Tag Archives: audible

OMG! Looks like Seth Godin read my shit!

The Icarus Deception: How High Will You Fly?, Seth GodinIn his new book “The Icarus Deception“, Seth Godin rewrote the same message he began to spread in 2010 in his book Linchpin.

Hugh MacLeod reviewed rightly:

In his best-known book, Purple Cow, Seth’s message was, “Everyone’s a marketer now.” In All Marketers Are Liars, his message was, “Everyone’s a storyteller now.” In Tribes, his message was, “Everyone’s a leader now.”

And from Linchpin?  “Everyone’s an artist now.”

In other words Linchpin’s message is: “The only way to get what you’re worth is to stand out, to exert emotional labor, to be seen as indispensable, and to produce interactions that organizations and people care deeply about.”

In my review of Linchpin, I had mentioned “I definitively give 5/5 as overall score. If I really had to find a negative point, the only thing I could say is that Seth Godin miss a bit in linking all the dots into a story. If in one way or another, he could develop the big picture like he tells a story, I think he could have even larger audience.”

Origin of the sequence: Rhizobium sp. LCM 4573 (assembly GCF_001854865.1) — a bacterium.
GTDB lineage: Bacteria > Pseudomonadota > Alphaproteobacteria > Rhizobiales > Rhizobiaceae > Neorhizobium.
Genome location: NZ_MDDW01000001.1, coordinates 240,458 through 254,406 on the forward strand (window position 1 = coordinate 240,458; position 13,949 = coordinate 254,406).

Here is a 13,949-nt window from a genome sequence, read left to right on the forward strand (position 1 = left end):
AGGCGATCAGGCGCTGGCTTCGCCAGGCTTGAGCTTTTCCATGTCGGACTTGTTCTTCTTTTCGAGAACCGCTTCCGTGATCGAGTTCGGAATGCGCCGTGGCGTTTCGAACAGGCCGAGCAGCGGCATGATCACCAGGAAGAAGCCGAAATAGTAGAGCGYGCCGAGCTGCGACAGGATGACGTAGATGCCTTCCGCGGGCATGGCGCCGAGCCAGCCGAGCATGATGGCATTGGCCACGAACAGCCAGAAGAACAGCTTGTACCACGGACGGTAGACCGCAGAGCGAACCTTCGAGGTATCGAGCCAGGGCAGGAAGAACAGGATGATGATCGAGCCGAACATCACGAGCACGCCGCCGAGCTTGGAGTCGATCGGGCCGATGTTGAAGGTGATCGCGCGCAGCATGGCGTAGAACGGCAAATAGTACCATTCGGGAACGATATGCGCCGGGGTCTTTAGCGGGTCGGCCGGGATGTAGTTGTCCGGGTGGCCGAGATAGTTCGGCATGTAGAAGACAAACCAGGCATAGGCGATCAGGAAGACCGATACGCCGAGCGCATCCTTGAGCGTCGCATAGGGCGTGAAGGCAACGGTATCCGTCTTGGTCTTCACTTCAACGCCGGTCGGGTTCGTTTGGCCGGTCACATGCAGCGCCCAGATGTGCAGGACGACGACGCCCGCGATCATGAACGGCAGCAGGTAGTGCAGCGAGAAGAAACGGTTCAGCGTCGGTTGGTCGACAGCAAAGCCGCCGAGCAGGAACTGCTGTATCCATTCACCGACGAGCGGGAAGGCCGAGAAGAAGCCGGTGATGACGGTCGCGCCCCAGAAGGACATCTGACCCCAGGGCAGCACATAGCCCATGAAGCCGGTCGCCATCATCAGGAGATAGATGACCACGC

Well, this is exactly what Seth improved in his new book.  Today, Seth describes the big picture (Linchpin’s message) through the Greek mythology story of Icarus.

Thanks Seth for reading my reviews. Next time I hope you’ll give me a call buddy! 😉

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Audio-book – “Getting More: How to Negotiate to Achieve Your Goals in the Real World”

I recently subscribed to a Audible.com account to kill time with some audio-books I can listen to during my almost everyday round trip Liège/Court-Saint-Etienne.

This time however, I want to take a pot shot… Audible.com was promoting one of the most popular audio-books severals weeks ago: “Getting More: How to Negotiate to Achieve Your Goals in the Real World” by Stuart Diamond. Appealing title, so after reviewing ratings (average almost 5 stars) and comments I decided to buy it. I spent about 1500 km in like 1,5 week, so about 18 hrs and 39 mins (I don’t know how much CO2) listening to my first purchase on Audible.com, to get rid of it!

My opinion: Telling many anecdotes is fine, it’s always good to hear some practical approaches but some of them are just too repetitive and systematic. Sometimes I had like 3 or 4 cases for one single “bullet point”. Finally “Getting More” is not getting less because it helps to review some good old sales techniques but I won’t give more than 2/5 as global rate.

If you ask me what instead? I would say “How to Master the Art of Selling Anything” by Tom Hopkins, much more sales oriented but also much more inspiring and exciting (thanks to @Chrisldr for this recommendation). 😉

By the way, thanks to Michel Stoove who suggested me Audible.com on a question I posted on Google+, still a great website anyway.

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